The Father Factor: How Absentee Fathers Affect The Relationships Of Young Women

Every so often the root of failed or dysfunctional relationships, poor decision making in men or self esteem issues plants itself as “Daddy issuesamongst women. Halle Berry most recently attributed her “I’m not the marrying type” confession to her long standing issues with her father.  According to some interesting findings, the relationship with your dad while growing up is one of the most powerful forces in your life as an adult. The state of that relationship guides your choices in love, work and how you treat yourself.

The roles of fathers in the lives of little girls have been topics of debate and discussions for years. Studies have shown that girls who grew up with a father in the home were more likely to get better grades, go to college and get married. Of course other factors can play a role such as economic stability but there is something to be said about a positive male figure in the early years of a young girl’s life.

To use myself as an example being born into a a two-parent home with a father, I didn’t grow up with an expectation and notion that men are suppose to provide for their family. Both my parents worked and when they divorced my mother my sister and I were raised by her and understood the importance of an education and independence. My father lived in another country and my mother held us together. I wasn’t easily swayed by the antics and false promises made by boys who were trying to get only one thing, because I lacked for nothing. Unfortunately many of my friends who didn’t have their fathers around fell prey to the “game” and ended up a baby mother or just plain ole bitter all before the age of twenty-five.

Father’s are the first men a young girl knows thus setting the stage for all the other men in her life. When this relationship never occurs, we have trouble navigating our “man map” and often end up on roads we rather have not discovered. Even as grown women there are “little girls” walking around inside of us with pain and yearnings for our fathers. Such manifestation comes through promiscuity, numerous failed relationships, poor decision when dating, lack of self worth, and insecurity to name a few. I’ve even been told by some women who knew their father but never had a meaningful relationship with them that they tend to choose men with the same qualities as their father even if those qualities are poor. Women are also prone to fall victim to the “if I give him all of me, he will love me forever” syndrome stemming from the underlining feeling of wanting approval and unconditional love from their dads.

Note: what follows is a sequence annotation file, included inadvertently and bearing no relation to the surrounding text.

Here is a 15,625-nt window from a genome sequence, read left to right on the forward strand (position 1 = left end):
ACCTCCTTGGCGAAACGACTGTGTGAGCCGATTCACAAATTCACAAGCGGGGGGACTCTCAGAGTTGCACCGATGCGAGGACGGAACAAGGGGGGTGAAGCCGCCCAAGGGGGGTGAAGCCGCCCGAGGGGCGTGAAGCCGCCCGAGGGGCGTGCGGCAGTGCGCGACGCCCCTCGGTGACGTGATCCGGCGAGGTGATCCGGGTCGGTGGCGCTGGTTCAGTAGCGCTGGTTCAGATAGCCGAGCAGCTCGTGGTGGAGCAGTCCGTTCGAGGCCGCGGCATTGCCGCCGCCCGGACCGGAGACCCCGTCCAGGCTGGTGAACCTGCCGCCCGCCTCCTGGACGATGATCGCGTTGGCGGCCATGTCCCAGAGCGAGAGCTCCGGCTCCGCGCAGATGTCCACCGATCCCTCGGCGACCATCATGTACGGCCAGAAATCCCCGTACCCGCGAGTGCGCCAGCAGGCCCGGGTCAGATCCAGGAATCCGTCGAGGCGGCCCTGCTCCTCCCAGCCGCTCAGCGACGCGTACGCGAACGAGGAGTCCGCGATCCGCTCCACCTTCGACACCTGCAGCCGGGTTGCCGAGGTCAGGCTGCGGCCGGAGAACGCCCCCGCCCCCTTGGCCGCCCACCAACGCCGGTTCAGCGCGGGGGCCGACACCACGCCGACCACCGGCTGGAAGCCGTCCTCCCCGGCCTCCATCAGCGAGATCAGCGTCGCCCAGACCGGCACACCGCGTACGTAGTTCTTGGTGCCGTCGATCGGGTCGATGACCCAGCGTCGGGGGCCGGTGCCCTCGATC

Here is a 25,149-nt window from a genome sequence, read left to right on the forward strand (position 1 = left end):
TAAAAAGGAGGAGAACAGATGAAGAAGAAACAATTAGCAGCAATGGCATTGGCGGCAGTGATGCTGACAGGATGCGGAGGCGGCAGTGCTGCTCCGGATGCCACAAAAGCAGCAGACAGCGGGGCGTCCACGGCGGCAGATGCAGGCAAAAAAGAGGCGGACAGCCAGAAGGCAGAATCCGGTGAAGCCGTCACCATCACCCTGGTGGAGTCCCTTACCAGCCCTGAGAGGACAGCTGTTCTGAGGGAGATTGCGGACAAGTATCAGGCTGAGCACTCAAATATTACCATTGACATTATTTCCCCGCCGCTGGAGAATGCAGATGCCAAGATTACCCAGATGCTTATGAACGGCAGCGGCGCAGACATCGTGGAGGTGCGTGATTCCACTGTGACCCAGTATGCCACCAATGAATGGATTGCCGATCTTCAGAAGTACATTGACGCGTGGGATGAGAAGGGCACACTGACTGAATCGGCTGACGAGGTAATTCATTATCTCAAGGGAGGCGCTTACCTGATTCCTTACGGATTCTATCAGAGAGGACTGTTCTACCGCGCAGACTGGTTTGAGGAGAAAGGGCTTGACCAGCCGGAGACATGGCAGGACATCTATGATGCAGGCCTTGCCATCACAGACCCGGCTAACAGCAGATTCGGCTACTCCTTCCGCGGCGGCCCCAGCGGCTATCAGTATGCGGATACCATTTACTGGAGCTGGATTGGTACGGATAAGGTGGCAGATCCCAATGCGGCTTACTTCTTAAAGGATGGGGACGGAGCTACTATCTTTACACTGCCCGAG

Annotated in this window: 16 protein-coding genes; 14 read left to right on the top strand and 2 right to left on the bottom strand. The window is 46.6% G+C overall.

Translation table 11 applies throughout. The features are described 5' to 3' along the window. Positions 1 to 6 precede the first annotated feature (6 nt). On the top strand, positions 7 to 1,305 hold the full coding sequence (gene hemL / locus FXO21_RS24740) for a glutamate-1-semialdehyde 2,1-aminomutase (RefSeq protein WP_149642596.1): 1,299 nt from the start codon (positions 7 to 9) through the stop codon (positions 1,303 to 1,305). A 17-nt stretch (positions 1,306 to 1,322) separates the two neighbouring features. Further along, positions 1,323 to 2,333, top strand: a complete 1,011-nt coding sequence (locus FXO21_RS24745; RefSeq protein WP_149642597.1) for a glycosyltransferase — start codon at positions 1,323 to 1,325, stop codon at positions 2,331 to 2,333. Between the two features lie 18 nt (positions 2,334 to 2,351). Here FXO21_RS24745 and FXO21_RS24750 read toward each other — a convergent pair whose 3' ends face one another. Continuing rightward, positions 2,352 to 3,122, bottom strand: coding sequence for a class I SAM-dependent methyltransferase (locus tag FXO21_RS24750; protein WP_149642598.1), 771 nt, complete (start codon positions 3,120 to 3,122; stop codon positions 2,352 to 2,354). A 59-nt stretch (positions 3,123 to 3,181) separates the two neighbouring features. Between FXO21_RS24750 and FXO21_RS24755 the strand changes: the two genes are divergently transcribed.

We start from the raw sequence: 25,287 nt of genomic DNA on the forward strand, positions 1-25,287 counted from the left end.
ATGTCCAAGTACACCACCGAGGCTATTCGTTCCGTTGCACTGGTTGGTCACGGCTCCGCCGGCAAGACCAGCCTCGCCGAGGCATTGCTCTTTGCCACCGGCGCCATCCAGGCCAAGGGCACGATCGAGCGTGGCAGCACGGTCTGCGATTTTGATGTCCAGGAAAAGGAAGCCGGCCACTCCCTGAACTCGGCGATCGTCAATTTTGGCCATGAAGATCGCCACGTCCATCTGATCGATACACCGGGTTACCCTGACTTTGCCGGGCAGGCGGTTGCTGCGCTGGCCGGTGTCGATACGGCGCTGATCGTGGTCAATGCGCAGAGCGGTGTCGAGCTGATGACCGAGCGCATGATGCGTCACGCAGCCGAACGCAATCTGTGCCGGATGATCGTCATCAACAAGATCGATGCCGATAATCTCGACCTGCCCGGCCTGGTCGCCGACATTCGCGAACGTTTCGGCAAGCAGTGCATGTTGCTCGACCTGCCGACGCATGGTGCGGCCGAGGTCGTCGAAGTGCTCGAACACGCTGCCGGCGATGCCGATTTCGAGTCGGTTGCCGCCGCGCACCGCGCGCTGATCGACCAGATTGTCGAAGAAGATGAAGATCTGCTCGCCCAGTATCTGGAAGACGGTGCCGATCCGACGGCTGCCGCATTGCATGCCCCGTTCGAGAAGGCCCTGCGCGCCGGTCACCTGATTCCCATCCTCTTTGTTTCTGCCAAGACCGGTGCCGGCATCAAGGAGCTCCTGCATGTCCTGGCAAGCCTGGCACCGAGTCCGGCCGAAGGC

If we put aside the statistics, studies and other analytical thoughts surrounding the importance of father’s in women lives and just focus on the common sense fundamental aspects of it like – how else would a young girl learn what the role of a father/husband  is if she never had or saw one? ; How would she know what love looks like from a man, if she never received loved from the first man in her life?; or how does she determine a future life partner if she never saw a successful one; maybe we can start paying closer attention to the choices we make and vow to break the cycle so our children can have better experiences. We can’t turn back the hands of time and rewrite our childhoods but what we can do is make better decisions as adults by being honest with our issues and making an effort to better our situations.

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